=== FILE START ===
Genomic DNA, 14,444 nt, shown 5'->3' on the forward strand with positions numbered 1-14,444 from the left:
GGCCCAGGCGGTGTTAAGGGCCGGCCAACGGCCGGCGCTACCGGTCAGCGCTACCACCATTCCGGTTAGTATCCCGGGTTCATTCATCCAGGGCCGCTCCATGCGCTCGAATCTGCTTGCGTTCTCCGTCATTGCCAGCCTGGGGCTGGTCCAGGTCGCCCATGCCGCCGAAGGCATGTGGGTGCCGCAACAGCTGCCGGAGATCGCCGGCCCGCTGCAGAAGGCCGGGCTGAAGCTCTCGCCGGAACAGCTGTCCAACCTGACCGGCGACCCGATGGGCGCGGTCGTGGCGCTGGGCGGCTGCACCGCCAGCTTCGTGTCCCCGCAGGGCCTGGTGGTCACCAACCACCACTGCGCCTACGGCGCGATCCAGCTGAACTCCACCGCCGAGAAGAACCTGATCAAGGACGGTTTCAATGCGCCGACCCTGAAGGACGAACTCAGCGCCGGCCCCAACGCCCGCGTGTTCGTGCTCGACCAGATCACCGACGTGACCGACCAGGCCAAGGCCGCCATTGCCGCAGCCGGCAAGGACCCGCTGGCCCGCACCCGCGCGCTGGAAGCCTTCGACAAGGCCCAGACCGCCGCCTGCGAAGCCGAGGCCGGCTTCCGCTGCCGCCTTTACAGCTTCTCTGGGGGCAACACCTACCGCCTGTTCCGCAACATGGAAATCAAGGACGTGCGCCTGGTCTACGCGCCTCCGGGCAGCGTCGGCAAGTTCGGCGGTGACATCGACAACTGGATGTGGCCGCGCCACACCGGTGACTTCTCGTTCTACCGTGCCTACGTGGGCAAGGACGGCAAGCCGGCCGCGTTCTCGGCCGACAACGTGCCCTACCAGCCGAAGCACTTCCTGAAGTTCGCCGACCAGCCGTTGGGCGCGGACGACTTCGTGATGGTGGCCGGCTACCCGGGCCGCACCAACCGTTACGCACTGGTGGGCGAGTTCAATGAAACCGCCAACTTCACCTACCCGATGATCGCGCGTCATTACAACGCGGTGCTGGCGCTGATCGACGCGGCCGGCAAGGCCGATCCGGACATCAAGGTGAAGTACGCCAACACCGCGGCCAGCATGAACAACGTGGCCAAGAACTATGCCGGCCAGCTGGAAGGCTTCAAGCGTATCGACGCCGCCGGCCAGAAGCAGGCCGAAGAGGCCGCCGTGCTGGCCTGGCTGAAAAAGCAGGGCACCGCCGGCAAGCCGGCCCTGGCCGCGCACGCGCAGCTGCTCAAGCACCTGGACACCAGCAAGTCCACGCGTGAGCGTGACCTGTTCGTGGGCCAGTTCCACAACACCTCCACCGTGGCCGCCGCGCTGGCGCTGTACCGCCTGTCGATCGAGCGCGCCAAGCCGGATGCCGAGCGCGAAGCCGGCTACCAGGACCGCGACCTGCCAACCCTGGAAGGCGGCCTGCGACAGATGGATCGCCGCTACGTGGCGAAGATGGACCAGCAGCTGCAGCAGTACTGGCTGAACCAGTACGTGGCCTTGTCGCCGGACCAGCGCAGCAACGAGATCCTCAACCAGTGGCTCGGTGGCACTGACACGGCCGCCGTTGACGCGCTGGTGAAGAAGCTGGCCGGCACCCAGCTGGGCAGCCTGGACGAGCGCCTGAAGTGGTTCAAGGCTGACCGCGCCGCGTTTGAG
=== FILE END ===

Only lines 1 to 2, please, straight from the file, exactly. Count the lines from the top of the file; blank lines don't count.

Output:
Genomic DNA, 14,444 nt, shown 5'->3' on the forward strand with positions numbered 1-14,444 from the left:
GGCCCAGGCGGTGTTAAGGGCCGGCCAACGGCCGGCGCTACCGGTCAGCGCTACCACCATTCCGGTTAGTATCCCGGGTTCATTCATCCAGGGCCGCTCCATGCGCTCGAATCTGCTTGCGTTCTCCGTCATTGCCAGCCTGGGGCTGGTCCAGGTCGCCCATGCCGCCGAAGGCATGTGGGTGCCGCAACAGCTGCCGGAGATCGCCGGCCCGCTGCAGAAGGCCGGGCTGAAGCTCTCGCCGGAACAGCTGTCCAACCTGACCGGCGACCCGATGGGCGCGGTCGTGGCGCTGGGCGGCTGCACCGCCAGCTTCGTGTCCCCGCAGGGCCTGGTGGTCACCAACCACCACTGCGCCTACGGCGCGATCCAGCTGAACTCCACCGCCGAGAAGAACCTGATCAAGGACGGTTTCAATGCGCCGACCCTGAAGGACGAACTCAGCGCCGGCCCCAACGCCCGCGTGTTCGTGCTCGACCAGATCACCGACGTGACCGACCAGGCCAAGGCCGCCATTGCCGCAGCCGGCAAGGACCCGCTGGCCCGCACCCGCGCGCTGGAAGCCTTCGACAAGGCCCAGACCGCCGCCTGCGAAGCCGAGGCCGGCTTCCGCTGCCGCCTTTACAGCTTCTCTGGGGGCAACACCTACCGCCTGTTCCGCAACATGGAAATCAAGGACGTGCGCCTGGTCTACGCGCCTCCGGGCAGCGTCGGCAAGTTCGGCGGTGACATCGACAACTGGATGTGGCCGCGCCACACCGGTGACTTCTCGTTCTACCGTGCCTACGTGGGCAAGGACGGCAAGCCGGCCGCGTTCTCGGCCGACAACGTGCCCTACCAGCCGAAGCACTTCCTGAAGTTCGCCGACCAGCCGTTGGGCGCGGACGACTTCGTGATGGTGGCCGGCTACCCGGGCCGCACCAACCGTTACGCACTGGTGGGCGAGTTCAATGAAACCGCCAACTTCACCTACCCGATGATCGCGCGTCATTACAACGCGGTGCTGGCGCTGATCGACGCGGCCGGCAAGGCCGATCCGGACATCAAGGTGAAGTACGCCAACACCGCGGCCAGCATGAACAACGTGGCCAAGAACTATGCCGGCCAGCTGGAAGGCTTCAAGCGTATCGACGCCGCCGGCCAGAAGCAGGCCGAAGAGGCCGCCGTGCTGGCCTGGCTGAAAAAGCAGGGCACCGCCGGCAAGCCGGCCCTGGCCGCGCACGCGCAGCTGCTCAAGCACCTGGACACCAGCAAGTCCACGCGTGAGCGTGACCTGTTCGTGGGCCAGTTCCACAACACCTCCACCGTGGCCGCCGCGCTGGCGCTGTACCGCCTGTCGATCGAGCGCGCCAAGCCGGATGCCGAGCGCGAAGCCGGCTACCAGGACCGCGACCTGCCAACCCTGGAAGGCGGCCTGCGACAGATGGATCGCCGCTACGTGGCGAAGATGGACCAGCAGCTGCAGCAGTACTGGCTGAACCAGTACGTGGCCTTGTCGCCGGACCAGCGCAGCAACGAGATCCTCAACCAGTGGCTCGGTGGCACTGACACGGCCGCCGTTGACGCGCTGGTGAAGAAGCTGGCCGGCACCCAGCTGGGCAGCCTGGACGAGCGCCTGAAGTGGTTCAAGGCTGACCGCGCCGCGTTTGAG